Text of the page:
Embedded devices won't succeed without adequate testing

All the major wireless carriers are banking on embedded devices as the next big growth market. The vision-- which we have written about in the past --is to outfit all types of consumer electronics devices, automobiles, appliances and specialized machines with wireless connectivity. For the operator, this means huge growth in network data usage.

But the manufacturers of these devices and appliances are not necessarily well versed in wireless technology and may not have the expertise to embed wireless in their products. I think that will be critical to the success of this new business strategy. What good is it to have embedded wireless if it doesn't perform up to par?

Last week, I learned how important wireless testing is to the performance of the embedded device when I toured Panasonic's Kobe, Japan, factory. This is where the company manufactures and conducts its wireless testing for its Toughbook laptops. Check out my photos of the company's anechoic chamber where Panasonic tests its laptops' radio frequency performance.

According to Kyp Walls, Panasonic Computer Solutions' director of product management, the company tests every laptop with integrated wireless to make sure it performs appropriately before it is sent to the consumer or enterprise buyer. Walls said that because Panasonic is so diligent in its testing, its laptops tend to perform better and have less interference. This is particularly beneficial to the operator, since consumers tend to blame poor wireless performance on the carrier and not the laptop. "We tend to get certified more quickly from the carriers because of this testing," Walls said.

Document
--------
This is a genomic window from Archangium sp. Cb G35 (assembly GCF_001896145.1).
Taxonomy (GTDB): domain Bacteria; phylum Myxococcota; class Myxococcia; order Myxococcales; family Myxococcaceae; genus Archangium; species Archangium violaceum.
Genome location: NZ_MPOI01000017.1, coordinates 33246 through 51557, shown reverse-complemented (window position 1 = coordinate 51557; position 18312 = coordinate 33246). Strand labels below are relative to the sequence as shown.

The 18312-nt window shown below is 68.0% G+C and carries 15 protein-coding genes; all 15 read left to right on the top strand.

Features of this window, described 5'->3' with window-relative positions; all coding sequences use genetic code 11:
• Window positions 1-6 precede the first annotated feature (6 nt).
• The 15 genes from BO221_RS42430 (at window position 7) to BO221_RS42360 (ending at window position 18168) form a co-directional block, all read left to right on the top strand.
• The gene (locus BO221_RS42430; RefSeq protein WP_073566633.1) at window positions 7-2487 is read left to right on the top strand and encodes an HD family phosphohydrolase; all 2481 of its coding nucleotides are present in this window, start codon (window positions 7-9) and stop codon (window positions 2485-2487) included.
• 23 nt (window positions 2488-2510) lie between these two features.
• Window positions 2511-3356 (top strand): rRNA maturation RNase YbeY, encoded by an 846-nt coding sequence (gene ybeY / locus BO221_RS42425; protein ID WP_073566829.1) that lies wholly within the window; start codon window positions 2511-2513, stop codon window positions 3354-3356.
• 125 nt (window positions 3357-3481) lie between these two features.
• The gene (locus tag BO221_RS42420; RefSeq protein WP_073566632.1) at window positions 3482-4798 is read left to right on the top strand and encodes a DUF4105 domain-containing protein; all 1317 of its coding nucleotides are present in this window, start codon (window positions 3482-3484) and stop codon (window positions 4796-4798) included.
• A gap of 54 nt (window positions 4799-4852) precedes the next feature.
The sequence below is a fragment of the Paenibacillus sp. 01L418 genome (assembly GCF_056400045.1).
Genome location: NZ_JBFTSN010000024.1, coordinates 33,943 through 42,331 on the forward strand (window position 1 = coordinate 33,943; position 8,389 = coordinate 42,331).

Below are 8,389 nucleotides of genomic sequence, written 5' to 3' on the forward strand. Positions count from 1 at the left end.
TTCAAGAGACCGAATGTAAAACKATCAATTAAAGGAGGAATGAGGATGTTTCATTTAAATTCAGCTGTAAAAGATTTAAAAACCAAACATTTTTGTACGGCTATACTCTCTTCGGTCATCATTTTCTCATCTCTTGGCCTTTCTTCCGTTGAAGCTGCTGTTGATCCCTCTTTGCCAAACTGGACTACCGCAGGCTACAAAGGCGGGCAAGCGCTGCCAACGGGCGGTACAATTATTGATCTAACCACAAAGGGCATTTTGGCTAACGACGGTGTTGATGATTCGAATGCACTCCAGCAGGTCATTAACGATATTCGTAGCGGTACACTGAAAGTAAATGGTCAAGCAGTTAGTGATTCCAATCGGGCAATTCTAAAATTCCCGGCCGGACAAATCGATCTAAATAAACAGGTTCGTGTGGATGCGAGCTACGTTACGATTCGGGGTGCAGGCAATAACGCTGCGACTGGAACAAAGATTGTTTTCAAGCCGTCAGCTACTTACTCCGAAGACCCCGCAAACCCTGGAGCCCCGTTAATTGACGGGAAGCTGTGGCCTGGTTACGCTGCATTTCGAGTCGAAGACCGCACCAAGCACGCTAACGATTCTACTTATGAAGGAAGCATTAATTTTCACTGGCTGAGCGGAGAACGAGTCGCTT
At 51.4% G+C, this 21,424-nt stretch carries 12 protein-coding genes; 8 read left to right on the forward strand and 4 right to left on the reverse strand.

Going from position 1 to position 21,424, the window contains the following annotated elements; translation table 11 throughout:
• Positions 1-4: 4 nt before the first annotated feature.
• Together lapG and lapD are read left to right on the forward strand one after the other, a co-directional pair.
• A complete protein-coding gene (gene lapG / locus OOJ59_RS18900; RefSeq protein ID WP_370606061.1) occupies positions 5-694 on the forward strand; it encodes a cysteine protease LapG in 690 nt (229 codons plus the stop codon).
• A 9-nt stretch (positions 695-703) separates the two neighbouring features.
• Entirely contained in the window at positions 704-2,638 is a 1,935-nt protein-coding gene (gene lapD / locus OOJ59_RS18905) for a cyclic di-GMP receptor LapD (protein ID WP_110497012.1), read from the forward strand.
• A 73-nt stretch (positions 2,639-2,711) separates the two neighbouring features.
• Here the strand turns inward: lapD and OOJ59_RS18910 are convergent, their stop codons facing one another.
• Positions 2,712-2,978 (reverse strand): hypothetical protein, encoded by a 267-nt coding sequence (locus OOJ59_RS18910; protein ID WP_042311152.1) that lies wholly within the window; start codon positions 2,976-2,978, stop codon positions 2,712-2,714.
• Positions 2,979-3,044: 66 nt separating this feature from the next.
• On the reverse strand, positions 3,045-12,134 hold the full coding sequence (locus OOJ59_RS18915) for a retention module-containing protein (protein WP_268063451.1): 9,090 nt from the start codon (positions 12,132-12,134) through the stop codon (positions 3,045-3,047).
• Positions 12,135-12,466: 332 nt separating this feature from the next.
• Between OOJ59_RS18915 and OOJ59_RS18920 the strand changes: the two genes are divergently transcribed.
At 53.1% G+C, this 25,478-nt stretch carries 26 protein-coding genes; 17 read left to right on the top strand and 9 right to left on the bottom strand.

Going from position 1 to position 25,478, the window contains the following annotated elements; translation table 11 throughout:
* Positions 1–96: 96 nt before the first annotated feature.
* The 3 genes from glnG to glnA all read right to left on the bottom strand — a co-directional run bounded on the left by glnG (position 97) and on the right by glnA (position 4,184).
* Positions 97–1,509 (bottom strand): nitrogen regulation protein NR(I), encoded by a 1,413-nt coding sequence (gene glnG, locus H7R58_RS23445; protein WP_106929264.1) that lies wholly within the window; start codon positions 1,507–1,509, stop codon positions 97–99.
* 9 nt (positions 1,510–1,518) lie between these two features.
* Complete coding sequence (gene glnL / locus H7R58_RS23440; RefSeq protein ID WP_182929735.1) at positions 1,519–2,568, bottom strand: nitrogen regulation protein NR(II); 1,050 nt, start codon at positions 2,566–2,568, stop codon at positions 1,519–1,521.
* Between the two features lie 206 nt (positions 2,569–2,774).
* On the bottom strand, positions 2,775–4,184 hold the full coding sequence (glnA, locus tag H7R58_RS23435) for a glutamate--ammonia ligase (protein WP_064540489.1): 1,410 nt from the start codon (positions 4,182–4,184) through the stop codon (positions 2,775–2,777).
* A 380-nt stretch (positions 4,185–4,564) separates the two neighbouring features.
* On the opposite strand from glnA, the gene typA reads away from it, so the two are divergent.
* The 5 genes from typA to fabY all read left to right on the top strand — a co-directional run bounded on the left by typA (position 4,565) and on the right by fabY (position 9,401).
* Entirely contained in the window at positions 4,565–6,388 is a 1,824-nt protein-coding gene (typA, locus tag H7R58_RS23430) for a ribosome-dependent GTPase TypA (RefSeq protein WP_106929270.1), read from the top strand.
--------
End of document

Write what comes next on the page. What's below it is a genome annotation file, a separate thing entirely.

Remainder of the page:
I don't expect every future embedded wireless device maker to build their own anechoic chamber for testing, but I do think that there are lessons to be learned from Panasonic's strategy. The extra inroads in embedded wireless testing will likely pay off in the form of happier consumers and more wireless data usage. Click here to see a photo tour of Panasonic's factory... -- Sue